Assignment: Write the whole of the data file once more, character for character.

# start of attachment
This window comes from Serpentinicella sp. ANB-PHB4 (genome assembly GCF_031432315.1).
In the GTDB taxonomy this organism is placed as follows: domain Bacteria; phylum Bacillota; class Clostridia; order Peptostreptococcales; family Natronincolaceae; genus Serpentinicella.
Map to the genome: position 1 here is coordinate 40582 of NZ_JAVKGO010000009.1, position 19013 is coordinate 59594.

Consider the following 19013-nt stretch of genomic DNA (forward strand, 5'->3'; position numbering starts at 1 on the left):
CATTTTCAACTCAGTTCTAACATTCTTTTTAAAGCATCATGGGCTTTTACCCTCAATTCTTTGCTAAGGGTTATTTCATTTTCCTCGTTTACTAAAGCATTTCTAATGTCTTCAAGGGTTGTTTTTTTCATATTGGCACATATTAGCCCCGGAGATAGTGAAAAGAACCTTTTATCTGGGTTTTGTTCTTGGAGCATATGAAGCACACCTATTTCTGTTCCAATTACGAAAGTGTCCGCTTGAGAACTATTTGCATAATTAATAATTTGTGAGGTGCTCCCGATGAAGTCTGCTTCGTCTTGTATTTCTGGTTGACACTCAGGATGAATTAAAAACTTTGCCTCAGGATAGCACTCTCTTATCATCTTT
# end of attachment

This window comes from Serpentinicella sp. ANB-PHB4 (genome assembly GCF_031432315.1).
In the GTDB taxonomy this organism is placed as follows: domain Bacteria; phylum Bacillota; class Clostridia; order Peptostreptococcales; family Natronincolaceae; genus Serpentinicella.
Map to the genome: position 1 here is coordinate 40582 of NZ_JAVKGO010000009.1, position 19013 is coordinate 59594.

Consider the following 19013-nt stretch of genomic DNA (forward strand, 5'->3'; position numbering starts at 1 on the left):
CATTTTCAACTCAGTTCTAACATTCTTTTTAAAGCATCATGGGCTTTTACCCTCAATTCTTTGCTAAGGGTTATTTCATTTTCCTCGTTTACTAAAGCATTTCTAATGTCTTCAAGGGTTGTTTTTTTCATATTGGCACATATTAGCCCCGGAGATAGTGAAAAGAACCTTTTATCTGGGTTTTGTTCTTGGAGCATATGAAGCACACCTATTTCTGTTCCAATTACGAAAGTGTCCGCTTGAGAACTATTTGCATAATTAATAATTTGTGAGGTGCTCCCGATGAAGTCTGCTTCGTCTTGTATTTCTGGTTGACACTCAGGATGAATTAAAAACTTTGCCTCAGGATAGCACTCTCTTATCATCTTT